It feels like more and more often I hear the groan from a friend, family member, or colleague that they just got a notice to report for jury duty in the mail. Inevitably, they want to know what my tips are for getting out of jury duty. Typically, when I tell them that jury duty is a sacred opportunity and obligation that is necessary in order to provide just and fair trials to the hundreds of thousands of people caught in the criminal justice system or the thousands of civil cases that go to trial, I am met with more groaning, eye rolls, or anger.

In 1747, Voltaire posited in Zadig, “that generous Maxim, that ‘tis much more Prudence to acquit two Persons, tho’ actually guilty, than to pass Sentence of Condemnation on one that is virtuous and innocent.” In 1785, Ben Franklin took it a step further in writing “That it is better 100 guilty Persons should escape than that one innocent Person should suffer, is a Maxim that has been long and generally approved.” Our criminal justice system has taken this concept to heart.

This is where I should stop and say that although I have worked for the Los Angeles District Attorney’s office, and respect the work that both D.A.s and public defenders do in order to make our system work properly, I knew before entering law school that I had absolutely no desire to do criminal law work once I became an attorney.

While many spend hours trying to figure out how to get out of jury duty, and, once they are at the courthouse, how to get dismissed from a potential jury, I have spent equal time trying to figure out how to make myself, a lawyer who once worked for the D.A., more palatable to the attorneys trying the case to be selected for a jury.

As an aside, the sociological interactions between people who are being forced to judge someone else has always fascinated me. There is a relatively recent podcast called “Against the Rules” hosted by Michael Lewis that discusses the deterioration of the referee in modern American culture that is well worth your time, but I digress.

When I tell people that I want to be on a jury, instead of avoiding it, after they pick their jaw up off the ground, I get asked why. Most often, I’m reminded of a case that my wife became obsessed with while we were in college. A college girl comes home to her rented house with her boyfriend and finds her roommate has been murdered. The police come and begin to investigate and they find bloody fingerprints of a known burglar. However, the police claim that the girl’s behavior is suspicious, and they arrest both her and her boyfriend. This all happens in a small town, and the media surrounding the story and the investigation turn the whole ordeal into an international incident. In America, the evidence would play out and the girl and her boyfriend would be released, while the burglar would be convicted of murder.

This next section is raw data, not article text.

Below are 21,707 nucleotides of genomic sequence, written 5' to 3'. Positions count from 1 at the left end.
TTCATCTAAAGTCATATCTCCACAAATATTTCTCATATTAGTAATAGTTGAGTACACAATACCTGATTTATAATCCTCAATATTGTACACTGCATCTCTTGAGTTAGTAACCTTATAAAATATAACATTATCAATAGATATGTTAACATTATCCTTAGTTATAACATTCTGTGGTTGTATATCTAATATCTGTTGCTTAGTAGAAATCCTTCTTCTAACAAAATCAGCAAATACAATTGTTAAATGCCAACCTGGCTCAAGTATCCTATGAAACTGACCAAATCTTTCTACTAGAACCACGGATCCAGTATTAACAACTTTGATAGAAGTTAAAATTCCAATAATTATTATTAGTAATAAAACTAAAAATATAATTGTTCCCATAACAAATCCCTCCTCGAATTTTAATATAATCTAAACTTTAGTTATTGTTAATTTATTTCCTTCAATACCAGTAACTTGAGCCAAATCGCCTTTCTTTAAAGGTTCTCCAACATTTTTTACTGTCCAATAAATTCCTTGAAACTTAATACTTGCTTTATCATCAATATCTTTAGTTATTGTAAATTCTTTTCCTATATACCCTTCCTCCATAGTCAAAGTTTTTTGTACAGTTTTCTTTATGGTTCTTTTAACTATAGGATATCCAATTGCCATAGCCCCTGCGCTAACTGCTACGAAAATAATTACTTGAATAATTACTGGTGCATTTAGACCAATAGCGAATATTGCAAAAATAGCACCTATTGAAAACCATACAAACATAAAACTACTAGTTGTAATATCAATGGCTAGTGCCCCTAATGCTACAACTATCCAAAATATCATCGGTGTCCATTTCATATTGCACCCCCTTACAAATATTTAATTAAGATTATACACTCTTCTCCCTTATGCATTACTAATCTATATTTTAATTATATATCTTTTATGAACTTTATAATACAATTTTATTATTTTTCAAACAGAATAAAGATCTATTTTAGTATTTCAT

Unfortunately, this didn’t happen in America – it happened in Italy. The well-known story of Amanda Knox provides the perfect example of why I am so grateful to live in America. Even in Italy, an American ally, and by all accounts a very forward-thinking and progressive country, the justice system seeks to punish rather than acquit. In America, every person that is tried is entitled to an attorney, whether they can afford one or not, and in most (although unfortunately not all) cases, even public defenders are good attorneys who believe in the rule of law and simply want to make sure that every person is provided with the protections that our constitution provides them. In America, Amanda Knox would have been tried in front of a jury – twelve people from the community in which the crime occurred – instead of a judge who has absolute power. In America, there are evidentiary rules that prevent circumstantial evidence from being the basis for a guilty verdict. In America, if someone is found innocent, the D.A. cannot appeal the acquittal. In Italy, none of these things are, or were, true.

In my briefcase, I carry around a pocket Constitution. I’m not sure that I’ve opened it more than half a dozen times in the years that I’ve had it, but it’s comforting to me to know that it’s always there. I became a lawyer because I believe in our system of rules and laws, even though it doesn’t always get the finding right. Even when I am exasperated at the frivolous lawsuits that get filed against builders and general contractors in California, I know that over the span of millennia, unlike the system in Italy, the American system will get it right more often than not.

So why do I want to be on a jury? Part of it is a feeling of civic pride and duty to participate in a tradition of American jurisprudence since the country’s beginnings, but another part is that if I am in the jury pool if you’re ever wrongly accused of a crime, and if you are in the jury pool if I’m ever wrongly accused of a crime, then we actually can have our fates decided by a jury of our peers, rather than a jury of the people who didn’t know how to get out of jury duty that day, and that is truly when American justice can prevail.

 

A slightly different version of this article was first published in Bay Window, July 2019.